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Discussion Starter #1
Have not turned wrenches in a while I am doing the 4th gen 97 Camry 2.2 5S-FE, t/belt, crank seal, cam seal, notorious oil pump o ring and drive seal, pulleys etc.
Is it normal for the upper cam cap to not match with the head journal? It makes the seal looks out of alignment. I feel the like the seal is in its just throwing me off is all. Thanks
 

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Can you show a photo?
 

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Discussion Starter #4
I will have to do the photo when I get home, not my computer, just helping out a friend. Thanx John.
 

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Here's a photo (with the seal removed) from the DIY that is on this forum. As you can see it is the same as yours in that the cap doesn't match up exactly with the head journal:

294481


It might still be OK, but the seal, IMO, should be more flush with the journal as you can see in this photo below. I would remove the cap and position the seal a little farther in so that it's closer to being flush.

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For others viewing these posts, the DIY installs the seal with the valve cover in place and the cam cap installed. This is a very difficult way to do it and often results in the cam seal skinning or peeling as it is forced into position. The safer way to do it is by removing the valve cover and the cam cap. You'll get a new valve cover gasket while you're at it!

It looks like you installed the seal without removing the valve cover and cam cap and also managed to not skin the seal. You could try to tap it in more if you don't want to remove the valve cover. I don't know if you could simply unbolt the cam cap and if that would give you the slightest wiggle room to tap the seal in without skinning it. Some people manage to force it in without it peeling, but I didn't have such luck. If I ever have to do this job again, I'm definitely going to remove the valve cover and cam cap, or at the very least removing the cam cap bolts to see if it makes any difference.
 

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Discussion Starter #9
Again, appreciate ya, Stillrunning-------(Visions of Tom Hanks) -------I have come to the right place
 

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Normal. If you're talking about "skinning" the seal along the outer circumference as you drive it in... as in just a little thin curl of plastic... I thought that was normal. Most of the seals I've put in and watched other install over the years did that, and I haven't seen it cause a problem yet.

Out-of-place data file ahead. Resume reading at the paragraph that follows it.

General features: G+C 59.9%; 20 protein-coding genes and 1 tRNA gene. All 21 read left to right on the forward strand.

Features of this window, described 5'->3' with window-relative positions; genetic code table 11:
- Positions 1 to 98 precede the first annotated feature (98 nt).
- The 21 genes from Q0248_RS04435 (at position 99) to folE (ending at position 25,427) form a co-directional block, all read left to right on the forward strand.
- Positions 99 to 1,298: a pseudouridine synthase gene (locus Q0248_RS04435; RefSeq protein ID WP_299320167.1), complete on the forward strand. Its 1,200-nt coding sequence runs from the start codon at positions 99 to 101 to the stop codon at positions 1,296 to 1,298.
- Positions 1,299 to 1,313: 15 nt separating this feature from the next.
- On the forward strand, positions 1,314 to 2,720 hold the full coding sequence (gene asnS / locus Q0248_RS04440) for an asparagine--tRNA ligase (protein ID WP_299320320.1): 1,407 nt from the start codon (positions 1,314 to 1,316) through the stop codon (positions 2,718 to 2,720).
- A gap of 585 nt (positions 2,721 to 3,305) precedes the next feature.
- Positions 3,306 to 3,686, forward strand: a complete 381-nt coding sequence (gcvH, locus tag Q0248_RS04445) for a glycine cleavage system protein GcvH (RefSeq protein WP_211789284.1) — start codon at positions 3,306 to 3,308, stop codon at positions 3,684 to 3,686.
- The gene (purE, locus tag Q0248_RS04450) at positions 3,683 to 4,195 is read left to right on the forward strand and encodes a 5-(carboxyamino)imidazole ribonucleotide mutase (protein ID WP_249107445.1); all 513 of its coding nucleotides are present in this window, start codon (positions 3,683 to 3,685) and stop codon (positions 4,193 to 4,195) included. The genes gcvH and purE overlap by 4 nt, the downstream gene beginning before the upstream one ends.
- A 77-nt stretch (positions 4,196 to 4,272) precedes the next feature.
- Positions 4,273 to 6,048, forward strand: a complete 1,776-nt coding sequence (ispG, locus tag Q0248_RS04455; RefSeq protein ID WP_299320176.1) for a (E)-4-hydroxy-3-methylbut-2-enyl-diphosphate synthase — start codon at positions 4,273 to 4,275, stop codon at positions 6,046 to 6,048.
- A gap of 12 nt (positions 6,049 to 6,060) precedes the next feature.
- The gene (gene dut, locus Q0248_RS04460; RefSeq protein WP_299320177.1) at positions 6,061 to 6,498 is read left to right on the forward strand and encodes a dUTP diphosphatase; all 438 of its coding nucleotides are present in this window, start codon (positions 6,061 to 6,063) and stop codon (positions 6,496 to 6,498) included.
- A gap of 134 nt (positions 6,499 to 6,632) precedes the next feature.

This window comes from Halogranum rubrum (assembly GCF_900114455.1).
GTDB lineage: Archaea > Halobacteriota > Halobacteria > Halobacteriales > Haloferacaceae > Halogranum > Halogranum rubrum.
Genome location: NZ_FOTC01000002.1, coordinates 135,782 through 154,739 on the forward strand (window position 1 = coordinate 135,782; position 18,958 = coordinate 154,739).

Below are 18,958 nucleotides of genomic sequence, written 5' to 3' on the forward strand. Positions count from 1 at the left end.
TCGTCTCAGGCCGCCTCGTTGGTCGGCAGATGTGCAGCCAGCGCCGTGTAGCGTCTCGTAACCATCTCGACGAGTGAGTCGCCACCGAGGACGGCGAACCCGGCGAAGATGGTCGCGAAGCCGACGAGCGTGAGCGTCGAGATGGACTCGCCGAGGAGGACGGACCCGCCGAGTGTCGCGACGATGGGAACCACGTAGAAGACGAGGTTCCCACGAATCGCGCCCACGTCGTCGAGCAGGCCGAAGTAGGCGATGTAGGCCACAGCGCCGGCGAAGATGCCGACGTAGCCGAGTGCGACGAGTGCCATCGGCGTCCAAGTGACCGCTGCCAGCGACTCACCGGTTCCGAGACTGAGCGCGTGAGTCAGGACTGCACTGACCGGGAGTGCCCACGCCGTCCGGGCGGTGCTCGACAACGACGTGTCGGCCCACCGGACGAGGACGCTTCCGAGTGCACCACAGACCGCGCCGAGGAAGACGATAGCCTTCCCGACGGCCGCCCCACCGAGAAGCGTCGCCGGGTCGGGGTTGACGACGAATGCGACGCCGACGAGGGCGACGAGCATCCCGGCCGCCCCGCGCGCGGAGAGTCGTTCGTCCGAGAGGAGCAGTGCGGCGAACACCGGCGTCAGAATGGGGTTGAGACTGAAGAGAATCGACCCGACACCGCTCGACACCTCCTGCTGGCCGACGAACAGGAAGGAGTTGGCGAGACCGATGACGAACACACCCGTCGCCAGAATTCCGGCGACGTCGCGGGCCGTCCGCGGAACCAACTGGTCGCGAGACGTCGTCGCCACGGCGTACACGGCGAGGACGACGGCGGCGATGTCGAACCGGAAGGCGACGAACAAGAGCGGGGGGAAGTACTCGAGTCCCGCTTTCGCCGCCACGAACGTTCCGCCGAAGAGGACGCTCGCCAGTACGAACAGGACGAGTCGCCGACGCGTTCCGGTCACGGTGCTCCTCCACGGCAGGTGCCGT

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That's happened to me, which is why I brought it up, but next time I'm going to remove the valve cover and bearing cap, because I would just be happier if the seal wasn't skinned/peeled.
 

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It almost looks like in the 1st picture the bore halves might have an offset? Or is it just the angle?

the bore should be full round. There are two locating dowels in the head around the 2 bolts.

Are all parts original? No mechanic went to the junkyard for parts like a cam cap? ;)
 

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Discussion Starter #13
I do not know the complete history of this 4th gen, 4 cylinder, Camry as far as junk yard parts.
The bottom bore half definitely protrudes further than the top so the seal is measurably further in on the bottom as JohnGD has pointed it out (thanks)
I am probably going to get the V-C Gaskets and S-P O Rings as that's whats in the Fel-pro.any pros and cons as to not doing the half moons while I'm there.
 

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The bottom bore half definitely protrudes further than the top so the seal is measurably further in on the bottom as JohnGD has pointed it out (thanks)
From your pic this is normal as the inner bore where the seal seats should be aligned as this is bored assembled at the factory as I mentioned earlier. Possible that someone used cam bearing halves from other engine - I guess???

You should be able to run your finger around the inside of the cam bearing seal bore (no seal) and not feel any misalignment.
 

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"Skinning the seal" not an issue. You can buy a $20 seal driver off eBay for Toyota I4 and certain V6 (or the $120 Schley kit with a nice seal remover) that will drive it in to the correct depth, but if you can drive it in otherwise it should be flush as stated above.

Double-check the seal to make sure it's the right one. I did a timing belt job on a 3MZ a few months ago, the previous tech had installed the wrong seals (too thick) and they were leaking oil because they had worn by way of sprocket contact.
 

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Discussion Starter #17
I looked up the seal on a Toyota parts site, the VIN was a must plus it was built in Kentucky, non Japanese.I also had the parts cat at Toyota look it up by Vin he had the same conclusion as I.
294613
If you plan on using a seal removal this o
 

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Discussion Starter #20
That is the same one I used the Lisle 58430
seal was tough to get out put some scratches around cam
 
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